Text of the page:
DENVER (CBS4) – Denver’s independent monitor, who oversees Denver law enforcement and safety agencies, says the Denver Police Department and Manager of Safety made the wrong call in not disciplining a female officer for her use of force on an intoxicated woman in a 2012 case that is just now coming to light.
A CBS4 investigation obtained surveillance videotapes, photos and interviews from the case which stemmed from a police call at the Renaissance West End Flats located at 1490 Zenobia Street on Dec. 28, 2012. Police say they received a 911 hang up call from apartment 315.READ MORE: Immersive Van Gogh Exhibit Debuts In Denver In September But Tickets Already Selling Fast
When two officers arrived to follow up on the 911 call, officers said they heard loud arguing emanating from the apartment. The occupants, identified as Patricia Lucero and Nickie Penaflor, had both been drinking and fighting.
Officers found Penaflor had an outstanding warrant so they arrested him. Lucero, however, was not wanted and was not arrested for a crime. But one of the two officers, Marika Putnam, decided to take Lucero to detox due to her inebriation and aggressiveness.
“That was a judgment call and a good call based on how aggressive the lady was,” said Police Chief Robert White. “Apparently the officer felt she (Lucero) was a harm to herself or others and that’s why they took her to detox.”
Lucero admitted having six beers that evening.
But after being handcuffed, surveillance videotape from interior cameras at the apartment complex, reviewed and aired by CBS4, show Lucero twice crashing into walls headfirst while handcuffed and under the control of Officer Putnam. In written reports, police blame Lucero for causing herself to crash into walls. In one police account, summarizing Putnam’s actions, it says, “This redirecting action (by Putnam) caused Lucero to stumble forward and strike her head on the elevator alcove wall.”
In a statement, Putnam said that in the first crash into a wall, “I spun her around to move her to a safer position.” On the second time that Lucero ran into a wall, the officer said, “I believe that she stumbled due to her high intoxication level.” Asked if she had intentionally run Lucero into a wall, Putnam responded, “No.”READ MORE: COVID In Colorado: Counties Join Partnership To Ease Back Into Fully Reopening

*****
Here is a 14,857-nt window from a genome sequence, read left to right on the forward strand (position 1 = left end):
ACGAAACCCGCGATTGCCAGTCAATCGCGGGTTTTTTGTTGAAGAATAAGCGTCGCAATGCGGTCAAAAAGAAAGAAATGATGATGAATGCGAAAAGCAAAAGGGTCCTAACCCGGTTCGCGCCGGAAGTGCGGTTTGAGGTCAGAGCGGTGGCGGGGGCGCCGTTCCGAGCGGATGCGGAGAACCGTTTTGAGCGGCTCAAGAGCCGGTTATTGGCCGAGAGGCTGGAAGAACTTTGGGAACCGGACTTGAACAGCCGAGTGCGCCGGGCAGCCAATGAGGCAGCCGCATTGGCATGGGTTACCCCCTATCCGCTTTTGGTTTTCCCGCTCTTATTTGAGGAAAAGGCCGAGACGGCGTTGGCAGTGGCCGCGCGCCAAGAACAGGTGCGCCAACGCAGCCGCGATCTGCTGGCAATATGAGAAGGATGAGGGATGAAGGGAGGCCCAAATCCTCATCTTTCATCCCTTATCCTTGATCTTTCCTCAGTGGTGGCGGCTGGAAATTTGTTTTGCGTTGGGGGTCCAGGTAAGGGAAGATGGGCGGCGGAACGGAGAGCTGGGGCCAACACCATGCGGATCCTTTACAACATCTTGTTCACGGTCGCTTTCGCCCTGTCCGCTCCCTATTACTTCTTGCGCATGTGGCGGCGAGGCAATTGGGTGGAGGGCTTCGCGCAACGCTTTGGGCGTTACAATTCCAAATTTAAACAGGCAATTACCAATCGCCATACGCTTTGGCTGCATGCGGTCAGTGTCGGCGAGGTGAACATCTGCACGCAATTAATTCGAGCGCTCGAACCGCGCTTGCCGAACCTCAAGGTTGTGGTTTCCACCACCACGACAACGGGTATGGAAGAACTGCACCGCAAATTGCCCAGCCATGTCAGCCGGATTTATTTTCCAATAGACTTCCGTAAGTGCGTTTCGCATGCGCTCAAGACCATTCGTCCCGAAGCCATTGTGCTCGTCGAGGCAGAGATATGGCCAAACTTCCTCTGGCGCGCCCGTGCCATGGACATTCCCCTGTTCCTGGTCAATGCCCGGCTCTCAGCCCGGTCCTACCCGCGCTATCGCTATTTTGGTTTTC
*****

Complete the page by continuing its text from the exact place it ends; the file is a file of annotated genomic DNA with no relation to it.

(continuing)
By the time Lucero reached the lobby of her apartment building she was bleeding profusely from a head wound. She was hospitalized and received stitches.
“She had no reason to hit me that hard,” Lucero later told a police sergeant in a videotaped interview. “We were walking to the elevator and she banged my head against the wall.”
Lucero complained she was a victim of excessive force. But a Denver police internal review of the incident exonerated Officer Putnam of unnecessary force. Chief White signed off on that recommendation.
“When I look at the totality, I think the officer’s actions were reasonable given the circumstances they were confronted with,” White said. “I think we came to the right decision. I don’t think the officer was excessive or malicious in her actions in dealing with the lady.
“As a result of her (Putnam’s) attempt to gain control, one time she (Lucero) hit her head on the wall and the other time hit her head against the elevator. I am convinced both those bumps were the result of the officer’s attempt to gain control, not intentional acts on the officer’s part.”
However, in a report released Thursday, Denver’s independent monitor, Nick Mitchell, took the opposite view, writing that Lucero was a victim of excessive force.
“One of the officers twice maneuvered the woman head-first towards walls in a manner that risked serious injury,” wrote Mitchell. “When taking individuals into protective custody, officers have an affirmative obligation to ‘make every reasonable effort to protect the detainee’s health and safety.’MORE NEWS: COVID In Colorado: All Veterans In Colorado Now Offered Vaccine
“The Office of the Independent Monitor recommended that the officer be disciplined for using inappropriate force and failing to protect a detainee who was handcuffed and otherwise vulnerable, but the Manager of Safety’s Office did not accept our recommendation.”